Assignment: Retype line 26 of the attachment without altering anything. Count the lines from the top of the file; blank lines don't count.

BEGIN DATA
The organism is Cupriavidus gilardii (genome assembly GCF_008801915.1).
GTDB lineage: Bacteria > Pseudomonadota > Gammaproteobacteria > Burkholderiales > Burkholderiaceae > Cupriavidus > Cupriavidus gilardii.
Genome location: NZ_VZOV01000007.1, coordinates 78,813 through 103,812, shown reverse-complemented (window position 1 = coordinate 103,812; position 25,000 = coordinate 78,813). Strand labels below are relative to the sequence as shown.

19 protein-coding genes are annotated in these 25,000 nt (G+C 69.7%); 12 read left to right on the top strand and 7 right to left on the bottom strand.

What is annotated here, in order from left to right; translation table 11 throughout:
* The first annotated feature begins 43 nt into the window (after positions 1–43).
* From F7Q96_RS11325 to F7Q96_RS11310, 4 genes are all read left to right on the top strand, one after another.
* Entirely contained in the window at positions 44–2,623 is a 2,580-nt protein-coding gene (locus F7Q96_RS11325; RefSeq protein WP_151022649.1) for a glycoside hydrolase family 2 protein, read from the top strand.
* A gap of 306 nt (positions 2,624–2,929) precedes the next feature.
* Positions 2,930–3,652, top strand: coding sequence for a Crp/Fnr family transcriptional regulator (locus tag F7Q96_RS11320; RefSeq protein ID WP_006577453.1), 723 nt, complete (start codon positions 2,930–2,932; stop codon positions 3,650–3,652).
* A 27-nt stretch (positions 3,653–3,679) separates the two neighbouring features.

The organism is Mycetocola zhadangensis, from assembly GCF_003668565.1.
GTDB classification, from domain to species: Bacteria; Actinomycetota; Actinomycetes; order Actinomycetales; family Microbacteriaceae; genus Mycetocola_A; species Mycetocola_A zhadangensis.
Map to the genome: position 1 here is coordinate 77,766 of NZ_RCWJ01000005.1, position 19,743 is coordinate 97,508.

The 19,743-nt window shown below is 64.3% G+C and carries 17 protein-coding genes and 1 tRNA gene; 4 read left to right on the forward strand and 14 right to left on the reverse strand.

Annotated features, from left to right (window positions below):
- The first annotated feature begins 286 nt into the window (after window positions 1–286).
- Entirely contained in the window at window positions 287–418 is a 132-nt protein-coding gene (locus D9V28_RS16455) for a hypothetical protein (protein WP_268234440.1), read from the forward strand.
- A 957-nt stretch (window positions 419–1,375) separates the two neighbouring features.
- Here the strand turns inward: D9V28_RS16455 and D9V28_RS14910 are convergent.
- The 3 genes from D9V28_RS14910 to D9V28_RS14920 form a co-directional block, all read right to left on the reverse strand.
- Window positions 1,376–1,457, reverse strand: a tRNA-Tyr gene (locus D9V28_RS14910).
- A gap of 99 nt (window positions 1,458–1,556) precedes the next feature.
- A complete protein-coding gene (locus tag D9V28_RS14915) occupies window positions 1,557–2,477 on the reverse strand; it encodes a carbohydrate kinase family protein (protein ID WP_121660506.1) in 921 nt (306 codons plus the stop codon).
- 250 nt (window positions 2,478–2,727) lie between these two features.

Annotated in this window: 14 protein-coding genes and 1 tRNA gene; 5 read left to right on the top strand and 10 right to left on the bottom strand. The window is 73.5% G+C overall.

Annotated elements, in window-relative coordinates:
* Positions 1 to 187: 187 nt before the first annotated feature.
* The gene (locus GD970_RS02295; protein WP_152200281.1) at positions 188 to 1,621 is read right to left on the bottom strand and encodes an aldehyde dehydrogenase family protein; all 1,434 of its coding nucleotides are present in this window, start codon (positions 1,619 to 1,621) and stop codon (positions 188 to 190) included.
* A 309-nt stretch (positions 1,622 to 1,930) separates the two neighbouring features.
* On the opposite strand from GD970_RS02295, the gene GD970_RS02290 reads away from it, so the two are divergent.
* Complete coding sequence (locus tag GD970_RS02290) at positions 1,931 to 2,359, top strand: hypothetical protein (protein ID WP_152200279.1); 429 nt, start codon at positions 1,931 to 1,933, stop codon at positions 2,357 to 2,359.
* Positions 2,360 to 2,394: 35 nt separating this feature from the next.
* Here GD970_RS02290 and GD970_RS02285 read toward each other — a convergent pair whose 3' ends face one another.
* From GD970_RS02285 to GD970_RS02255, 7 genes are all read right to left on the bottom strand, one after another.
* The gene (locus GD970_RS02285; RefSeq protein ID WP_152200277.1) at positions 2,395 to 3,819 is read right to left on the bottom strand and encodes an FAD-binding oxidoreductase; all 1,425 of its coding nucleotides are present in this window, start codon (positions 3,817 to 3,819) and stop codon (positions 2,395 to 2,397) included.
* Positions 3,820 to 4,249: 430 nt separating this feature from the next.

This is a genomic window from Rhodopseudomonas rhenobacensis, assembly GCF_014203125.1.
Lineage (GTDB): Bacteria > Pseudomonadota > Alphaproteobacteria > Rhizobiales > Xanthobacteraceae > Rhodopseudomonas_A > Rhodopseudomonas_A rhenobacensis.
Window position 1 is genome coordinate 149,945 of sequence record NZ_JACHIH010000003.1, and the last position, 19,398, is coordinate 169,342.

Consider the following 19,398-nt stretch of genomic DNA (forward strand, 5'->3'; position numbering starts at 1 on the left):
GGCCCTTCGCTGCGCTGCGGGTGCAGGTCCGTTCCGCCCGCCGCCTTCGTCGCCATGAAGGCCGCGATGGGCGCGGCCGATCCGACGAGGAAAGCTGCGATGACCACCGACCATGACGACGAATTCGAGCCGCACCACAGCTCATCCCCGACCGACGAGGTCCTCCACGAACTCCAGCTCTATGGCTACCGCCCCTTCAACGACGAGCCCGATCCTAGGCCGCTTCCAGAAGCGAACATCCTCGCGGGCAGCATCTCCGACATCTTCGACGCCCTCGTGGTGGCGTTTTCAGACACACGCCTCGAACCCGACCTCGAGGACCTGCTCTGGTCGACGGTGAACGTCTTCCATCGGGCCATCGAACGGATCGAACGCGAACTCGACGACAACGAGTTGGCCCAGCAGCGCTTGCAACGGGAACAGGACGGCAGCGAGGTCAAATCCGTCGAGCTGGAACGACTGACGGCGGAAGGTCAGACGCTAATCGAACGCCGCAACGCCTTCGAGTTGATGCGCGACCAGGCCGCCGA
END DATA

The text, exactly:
Annotated in this window: 14 protein-coding genes and 1 tRNA gene; 5 read left to right on the top strand and 10 right to left on the bottom strand. The window is 73.5% G+C overall.